Earnest Acting Can't Save Two Lackluster `Biopics'
New York — MOVIE biographies, known as ``biopics in the trade, are a tricky business. Many is the real-life figure whose undramatic experiences become compelling when embellished by studio experts. Equally numerous are the people whose fascinating careers become painfully dull when filmmakers miss the point or view things from the wrong perspective.
Be this as it may, the biopic genre keeps plugging away no matter how fashions change over the years. The latest examples, ``Cobb'' and ``Tom & Viv,'' focus on subjects who have little in common except their freshly acquired status as the centerpieces of mediocre new movies.
The producers of ``Cobb'' had the good sense to fill their leading role with Tommy Lee Jones, an appealing actor whose success in ``The Fugitive'' has sent his star-power skyrocketing. He plays
Ty Cobb, a legendary athlete if ever there was one - setting records for career runs scored (2,245) and lifetime batting average (.367) that endure to this day, 66 years since he retired.
Cobb's accomplishments on the ball field would make for an absorbing documentary, but it's the passions and pitfalls of his private life that dominate Ron Shelton's melodramatic film. In his later years, according to the movie, Cobb became obsessed with documenting his former greatness in a self-serving autobiography, and he drafted sports reporter Al Stump to write the book for him. Shelton's screenplay probes the strained relationship between this odd couple - one an irascible celebrity, the other an earnest professional - and uses it to spark flashbacks that explore Cobb's history in sometimes grim detail.
``Cobb'' would be a more persuasive picture if the filmmakers had a clearer idea of their intentions. The early scenes treat Cobb as a larger-than-life curmudgeon so explosively self-absorbed that he's almost a comical figure, overflowing with infantile demands and brandishing an ever-present pistol as readily as he shoots off his hyperactive mouth. Yet many of his excesses are the opposite of funny - bouts of misogyny, racism, and anti-Semitism are among them - and while Shelton's screenplay clearly doesn't approve of these evils, it has trouble reconciling them with its portrait of Cobb as a troublesome but picturesque old clown.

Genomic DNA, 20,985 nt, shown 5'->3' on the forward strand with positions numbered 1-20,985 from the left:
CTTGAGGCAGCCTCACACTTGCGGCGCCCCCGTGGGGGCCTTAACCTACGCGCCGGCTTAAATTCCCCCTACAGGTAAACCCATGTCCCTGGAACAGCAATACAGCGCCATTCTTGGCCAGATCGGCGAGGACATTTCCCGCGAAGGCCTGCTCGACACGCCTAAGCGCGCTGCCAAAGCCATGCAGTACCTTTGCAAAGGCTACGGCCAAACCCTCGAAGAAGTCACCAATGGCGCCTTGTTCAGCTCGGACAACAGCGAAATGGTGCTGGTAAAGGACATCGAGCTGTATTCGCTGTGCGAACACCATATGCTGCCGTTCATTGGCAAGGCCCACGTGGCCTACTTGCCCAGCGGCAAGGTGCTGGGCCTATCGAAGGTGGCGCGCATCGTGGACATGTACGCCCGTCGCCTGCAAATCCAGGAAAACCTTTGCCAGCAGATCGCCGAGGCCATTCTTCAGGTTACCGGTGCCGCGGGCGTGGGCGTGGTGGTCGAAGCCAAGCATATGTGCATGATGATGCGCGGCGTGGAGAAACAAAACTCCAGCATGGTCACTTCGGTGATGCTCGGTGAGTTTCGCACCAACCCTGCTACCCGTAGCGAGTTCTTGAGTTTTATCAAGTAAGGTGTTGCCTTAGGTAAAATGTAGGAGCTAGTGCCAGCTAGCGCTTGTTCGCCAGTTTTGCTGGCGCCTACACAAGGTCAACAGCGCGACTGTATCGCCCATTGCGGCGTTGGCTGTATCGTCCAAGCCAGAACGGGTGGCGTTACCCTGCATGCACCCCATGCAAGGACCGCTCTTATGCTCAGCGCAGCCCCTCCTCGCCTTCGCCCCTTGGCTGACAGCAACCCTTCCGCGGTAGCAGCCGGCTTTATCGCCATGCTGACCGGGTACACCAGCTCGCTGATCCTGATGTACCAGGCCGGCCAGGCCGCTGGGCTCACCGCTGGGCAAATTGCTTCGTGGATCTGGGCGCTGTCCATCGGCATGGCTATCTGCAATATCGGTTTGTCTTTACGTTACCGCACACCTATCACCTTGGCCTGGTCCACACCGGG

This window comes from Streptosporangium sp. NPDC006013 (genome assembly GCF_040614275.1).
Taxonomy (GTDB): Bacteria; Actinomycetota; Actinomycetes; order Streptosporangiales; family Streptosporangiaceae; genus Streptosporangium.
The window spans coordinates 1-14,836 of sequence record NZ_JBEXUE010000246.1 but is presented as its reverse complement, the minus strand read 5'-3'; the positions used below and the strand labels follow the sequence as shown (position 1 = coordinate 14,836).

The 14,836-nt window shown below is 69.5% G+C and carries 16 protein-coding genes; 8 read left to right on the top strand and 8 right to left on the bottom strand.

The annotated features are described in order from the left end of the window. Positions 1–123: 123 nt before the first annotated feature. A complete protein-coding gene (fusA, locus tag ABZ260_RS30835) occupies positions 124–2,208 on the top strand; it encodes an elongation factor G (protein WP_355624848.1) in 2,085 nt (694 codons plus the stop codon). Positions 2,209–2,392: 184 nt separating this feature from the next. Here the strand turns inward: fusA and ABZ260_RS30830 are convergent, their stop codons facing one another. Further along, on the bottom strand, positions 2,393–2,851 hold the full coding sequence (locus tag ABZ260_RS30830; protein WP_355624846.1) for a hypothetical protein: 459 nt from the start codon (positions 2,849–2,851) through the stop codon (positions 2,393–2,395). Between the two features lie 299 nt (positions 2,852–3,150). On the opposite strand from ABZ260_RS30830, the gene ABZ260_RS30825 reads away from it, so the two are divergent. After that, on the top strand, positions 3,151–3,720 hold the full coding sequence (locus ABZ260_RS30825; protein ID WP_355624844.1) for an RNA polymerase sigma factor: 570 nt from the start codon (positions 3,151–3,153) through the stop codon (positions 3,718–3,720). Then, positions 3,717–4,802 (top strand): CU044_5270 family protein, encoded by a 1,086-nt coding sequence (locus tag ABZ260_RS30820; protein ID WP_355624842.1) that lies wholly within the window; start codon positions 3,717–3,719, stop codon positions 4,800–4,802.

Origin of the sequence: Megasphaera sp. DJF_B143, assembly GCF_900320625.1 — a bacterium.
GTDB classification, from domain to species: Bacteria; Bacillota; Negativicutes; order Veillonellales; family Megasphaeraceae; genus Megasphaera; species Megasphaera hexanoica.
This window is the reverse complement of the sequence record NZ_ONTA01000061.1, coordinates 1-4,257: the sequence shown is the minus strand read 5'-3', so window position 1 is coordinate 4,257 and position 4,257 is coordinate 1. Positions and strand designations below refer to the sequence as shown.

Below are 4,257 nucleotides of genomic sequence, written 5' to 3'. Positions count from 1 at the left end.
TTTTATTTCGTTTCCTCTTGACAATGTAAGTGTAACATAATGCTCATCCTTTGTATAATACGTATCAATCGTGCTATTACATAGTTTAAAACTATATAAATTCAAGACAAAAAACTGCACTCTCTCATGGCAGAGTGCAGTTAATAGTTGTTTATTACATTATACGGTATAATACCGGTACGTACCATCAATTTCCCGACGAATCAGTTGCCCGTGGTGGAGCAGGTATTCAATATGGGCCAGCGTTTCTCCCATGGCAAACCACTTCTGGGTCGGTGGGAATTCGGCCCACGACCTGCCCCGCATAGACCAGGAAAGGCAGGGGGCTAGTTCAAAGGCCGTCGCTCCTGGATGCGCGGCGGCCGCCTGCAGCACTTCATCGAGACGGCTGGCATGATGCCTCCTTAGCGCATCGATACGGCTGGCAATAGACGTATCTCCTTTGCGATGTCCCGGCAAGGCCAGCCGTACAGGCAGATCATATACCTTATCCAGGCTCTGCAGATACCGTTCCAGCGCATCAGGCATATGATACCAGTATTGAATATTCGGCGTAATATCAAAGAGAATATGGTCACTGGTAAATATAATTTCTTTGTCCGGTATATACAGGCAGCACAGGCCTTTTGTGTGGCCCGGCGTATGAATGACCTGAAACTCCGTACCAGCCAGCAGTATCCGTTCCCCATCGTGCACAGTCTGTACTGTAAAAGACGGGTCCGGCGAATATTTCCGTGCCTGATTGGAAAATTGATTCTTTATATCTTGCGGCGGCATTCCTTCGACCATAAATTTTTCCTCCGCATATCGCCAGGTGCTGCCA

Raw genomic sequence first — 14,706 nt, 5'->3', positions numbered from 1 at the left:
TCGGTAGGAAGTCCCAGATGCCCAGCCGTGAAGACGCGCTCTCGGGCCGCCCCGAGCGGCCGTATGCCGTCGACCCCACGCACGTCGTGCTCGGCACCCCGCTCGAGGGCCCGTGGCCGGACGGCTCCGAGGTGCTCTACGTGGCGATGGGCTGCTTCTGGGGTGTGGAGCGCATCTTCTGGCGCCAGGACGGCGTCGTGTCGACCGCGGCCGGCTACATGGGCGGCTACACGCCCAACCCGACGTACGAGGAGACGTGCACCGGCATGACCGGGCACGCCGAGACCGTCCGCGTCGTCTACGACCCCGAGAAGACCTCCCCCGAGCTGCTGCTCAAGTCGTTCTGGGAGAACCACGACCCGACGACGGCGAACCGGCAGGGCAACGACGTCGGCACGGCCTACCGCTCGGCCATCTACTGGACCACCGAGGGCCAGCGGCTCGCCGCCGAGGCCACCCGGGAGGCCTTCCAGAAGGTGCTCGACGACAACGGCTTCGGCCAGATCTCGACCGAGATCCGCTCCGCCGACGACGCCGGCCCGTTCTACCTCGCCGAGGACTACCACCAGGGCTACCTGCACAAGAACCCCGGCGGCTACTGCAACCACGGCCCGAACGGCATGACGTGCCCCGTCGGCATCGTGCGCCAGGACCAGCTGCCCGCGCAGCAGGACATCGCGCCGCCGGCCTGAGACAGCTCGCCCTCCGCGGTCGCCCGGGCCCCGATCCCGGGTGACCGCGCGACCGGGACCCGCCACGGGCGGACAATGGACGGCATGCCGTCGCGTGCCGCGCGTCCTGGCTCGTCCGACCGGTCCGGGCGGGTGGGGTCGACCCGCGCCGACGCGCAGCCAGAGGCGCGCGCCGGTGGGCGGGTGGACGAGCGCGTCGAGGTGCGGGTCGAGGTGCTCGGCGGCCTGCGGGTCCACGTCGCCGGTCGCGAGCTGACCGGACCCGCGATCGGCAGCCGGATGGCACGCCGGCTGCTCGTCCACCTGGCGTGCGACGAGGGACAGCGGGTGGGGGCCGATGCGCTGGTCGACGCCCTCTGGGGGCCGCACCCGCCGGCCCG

The film eventually takes on a seriousness appropriate to the issues it dredges up, increasing its dramatic power, especially when Cobb belatedly faces the abuses buried in his past. But this happens perilously late in the game, making us wonder why Shelton and company took so long to find the tone their story should have had all along.
Jones tackles the title role with his usual energy, but as his similarly overheated work in ``Natural Born Killers'' should have taught him, sheer forcefulness is no match for a bad script. It's hard to watch his exertions without remembering Paul Newman in ``Blaze,'' another Shelton picture that confronted a good actor with impossible demands.
Robert Wuhl plays Stump with more sincerity than imagination, and Lolita Davidovich makes a brief appearance as an object of Cobb's lustful attentions. In all, this is the weakest of Shelton's sports-minded movies, making ``Bull Durham'' and ``White Men Can't Jump'' seem clever.
The title characters of ``Tom & Viv'' are poet T. S. Eliot and his first wife, Vivienne, an ill-starred couple whose marriage was destroyed by numerous factors, including Vivienne's chronic illness and what appears to have been an outrageous shortage of compassion on her husband's part. The movie chronicles their troubled life, climaxing with Eliot's acquiescence in a plan to institutionalize his spouse and write her out of his life.
As a lifelong admirer of Eliot's inexhaustibly brilliant poetry, I looked forward to seeing ``Tom & Viv'' at the Montreal World Film Festival, where it recently had its North American premiere.
The trouble with the movie is that it's not about T.S. Eliot the poet, but rather T.S. Eliot the husband, and this turns out to be a sadly uninteresting topic as the writer trudges predictably to fame while grappling with occasional fits of conscience. Vivienne is a far more engaging figure, but she's pushed into a second-banana position that's as unfair to her memory as Eliot's callousness was to her life.
Willem Dafoe and Natasha Richardson play the central roles as skillfully as one would expect, but they can't surmount the built-in deficiencies of the screenplay by Michael Hastings and Adrian Hodges, based on Hastings's original play. Brian Gilbert directed the disappointing drama.
* ``Cobb'' and ``Tom & Viv'' are both rated R. ``Cobb'' contains violence, sex, and vulgar language. ``Tom & Viv'' contains sexuality and other adult material.